Telehealth and Florida

Telehealth and Florida

Telehealth and Florida

Question: When it comes to the issue of telemedicine, what is the main concern of Florida healthcare providers who will utilize this technology to provide care to Floridians?  In other words: As a provider how will I get paid for my services?

The Florida Legislature is attempting to answer this important question by way of developing a comprehensive report about the legal landscape of telemedicine and reimbursement. Specifically, The Florida Legislature has just passed a new bill designed to set the stage for telehealth commercial insurance coverage in the Sunshine State. This is a great step forward for providers of telehealth services, as the bill will result in a formal report to the Governor and Legislature detailing evidence and surveys conducted by state agencies regarding an objective assessment of Florida’s telehealth landscape, with a particular focus on commercial insurance coverage.

The bill,(CS/CSHB 7087: Telehealth) is not an insurance coverage mandate, but it will equip Florida lawmakers with the information they need to move beyond speculation and make a truly informed decision on telehealth policy based on the actual market environment in the State.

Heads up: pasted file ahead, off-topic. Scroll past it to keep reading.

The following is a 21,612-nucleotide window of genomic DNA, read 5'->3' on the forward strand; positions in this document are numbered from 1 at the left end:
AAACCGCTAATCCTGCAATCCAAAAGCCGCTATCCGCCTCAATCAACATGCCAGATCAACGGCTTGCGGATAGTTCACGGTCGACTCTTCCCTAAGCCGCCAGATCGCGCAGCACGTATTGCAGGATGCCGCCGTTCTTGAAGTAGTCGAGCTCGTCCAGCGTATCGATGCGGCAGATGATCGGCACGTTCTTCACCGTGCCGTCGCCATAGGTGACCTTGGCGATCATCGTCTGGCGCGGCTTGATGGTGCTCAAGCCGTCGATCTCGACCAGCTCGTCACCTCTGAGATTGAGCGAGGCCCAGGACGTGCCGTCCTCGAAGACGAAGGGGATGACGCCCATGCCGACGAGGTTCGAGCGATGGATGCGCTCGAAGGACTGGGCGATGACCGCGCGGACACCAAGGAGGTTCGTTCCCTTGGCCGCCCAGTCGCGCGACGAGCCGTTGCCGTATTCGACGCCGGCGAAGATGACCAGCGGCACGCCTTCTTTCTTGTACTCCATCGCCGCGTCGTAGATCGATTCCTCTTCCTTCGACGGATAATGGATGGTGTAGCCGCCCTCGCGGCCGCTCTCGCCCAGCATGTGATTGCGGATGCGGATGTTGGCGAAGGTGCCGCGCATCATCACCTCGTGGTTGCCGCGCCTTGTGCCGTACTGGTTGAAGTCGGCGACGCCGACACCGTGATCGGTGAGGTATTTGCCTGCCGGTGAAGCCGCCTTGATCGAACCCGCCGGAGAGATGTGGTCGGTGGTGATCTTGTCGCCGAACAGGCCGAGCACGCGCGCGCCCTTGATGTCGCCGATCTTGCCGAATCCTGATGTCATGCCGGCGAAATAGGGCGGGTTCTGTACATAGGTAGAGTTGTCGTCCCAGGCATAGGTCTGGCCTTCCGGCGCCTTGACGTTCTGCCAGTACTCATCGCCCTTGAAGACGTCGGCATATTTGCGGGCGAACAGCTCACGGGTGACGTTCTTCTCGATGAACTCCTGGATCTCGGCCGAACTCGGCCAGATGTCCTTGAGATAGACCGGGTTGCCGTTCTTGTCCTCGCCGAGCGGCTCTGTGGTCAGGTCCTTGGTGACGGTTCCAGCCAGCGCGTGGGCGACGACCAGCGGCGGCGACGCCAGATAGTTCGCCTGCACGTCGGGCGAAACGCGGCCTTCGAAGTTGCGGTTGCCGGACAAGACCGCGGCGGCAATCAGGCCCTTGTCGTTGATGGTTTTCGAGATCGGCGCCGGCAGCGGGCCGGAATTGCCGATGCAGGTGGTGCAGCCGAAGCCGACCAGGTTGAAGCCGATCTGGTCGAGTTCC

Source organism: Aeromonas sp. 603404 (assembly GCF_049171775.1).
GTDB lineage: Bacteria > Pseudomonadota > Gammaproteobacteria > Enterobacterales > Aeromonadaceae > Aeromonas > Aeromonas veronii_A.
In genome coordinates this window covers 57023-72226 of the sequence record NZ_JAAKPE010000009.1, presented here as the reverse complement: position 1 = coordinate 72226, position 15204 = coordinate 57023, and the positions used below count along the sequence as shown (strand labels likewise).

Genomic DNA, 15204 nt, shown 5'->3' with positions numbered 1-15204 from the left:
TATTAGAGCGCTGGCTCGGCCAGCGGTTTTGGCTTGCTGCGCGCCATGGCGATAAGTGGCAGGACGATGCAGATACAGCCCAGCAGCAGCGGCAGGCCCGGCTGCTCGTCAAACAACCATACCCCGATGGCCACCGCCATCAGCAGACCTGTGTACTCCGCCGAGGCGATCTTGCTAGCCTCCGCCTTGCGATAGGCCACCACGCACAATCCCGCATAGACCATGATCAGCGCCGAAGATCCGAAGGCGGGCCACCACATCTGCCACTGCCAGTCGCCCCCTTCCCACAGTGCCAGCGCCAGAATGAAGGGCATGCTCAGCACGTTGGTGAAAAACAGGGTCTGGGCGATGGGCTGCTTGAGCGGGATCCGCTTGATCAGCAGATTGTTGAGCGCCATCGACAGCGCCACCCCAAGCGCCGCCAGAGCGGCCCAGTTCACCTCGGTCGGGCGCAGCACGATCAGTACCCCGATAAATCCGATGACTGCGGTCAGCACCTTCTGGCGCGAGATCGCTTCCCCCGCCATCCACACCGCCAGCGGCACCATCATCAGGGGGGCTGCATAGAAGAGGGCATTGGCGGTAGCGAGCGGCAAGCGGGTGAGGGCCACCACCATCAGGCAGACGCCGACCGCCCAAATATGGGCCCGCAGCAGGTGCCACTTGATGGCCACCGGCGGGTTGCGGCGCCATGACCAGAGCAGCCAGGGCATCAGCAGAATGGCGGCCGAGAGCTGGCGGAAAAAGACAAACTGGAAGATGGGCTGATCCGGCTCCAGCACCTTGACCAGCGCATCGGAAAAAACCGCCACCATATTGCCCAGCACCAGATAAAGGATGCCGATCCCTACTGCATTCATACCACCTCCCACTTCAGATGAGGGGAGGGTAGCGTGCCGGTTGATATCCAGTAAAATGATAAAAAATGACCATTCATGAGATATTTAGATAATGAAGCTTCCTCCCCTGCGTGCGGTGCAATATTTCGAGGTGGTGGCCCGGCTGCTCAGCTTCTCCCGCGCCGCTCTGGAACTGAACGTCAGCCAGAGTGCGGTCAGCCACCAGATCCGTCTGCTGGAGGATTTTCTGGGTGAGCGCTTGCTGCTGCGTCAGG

The key language contained in the bill creates a formal Telehealth Advisory Council within Florida’s Agency for Health Care Administration (AHCA). It also requires Florida’s Department of Health, Office of Insurance Regulation, and AHCA to survey providers, professionals, facilities, and health plans to determine the extent that commercial health plans are actually covering telehealth services in Florida, as well as the reimbursement rates the plans are actually paying to providers. Providers and insurers that refuse to report the information can face fines and penalties. The surveys and research data must be completed and complied by June 30, 2018.

The Telehealth Advisory Council will be charged with taking data and research findings, and delivering a report to the Governor and the Legislature containing policy recommendations to increase the use and accessibility of telehealth services, as well as any barriers that should be removed, for instance restrictions on reimbursement for providing telemedicine services.

Currently, 29 states plus the District of Columbia have telehealth commercial insurance laws requiring commercial health insurance companies cover services provided via telehealth to the same extent those services are covered if provided in-person. Continued expansions in reimbursement mean providers can enhance telehealth offerings, both for the immediate cost savings and growing opportunities for revenue generation. Commercial insurance reimbursement was among the five telemedicine trends driving healthcare transformation in 2016. It follows that this trend will continue through 2017 and beyond.

Therefore, it would behoove healthcare providers in Florida to keep their eyes on this trend and to take the necessary actions to receive the financial benefit of involving Telemedicine technology to their current services.

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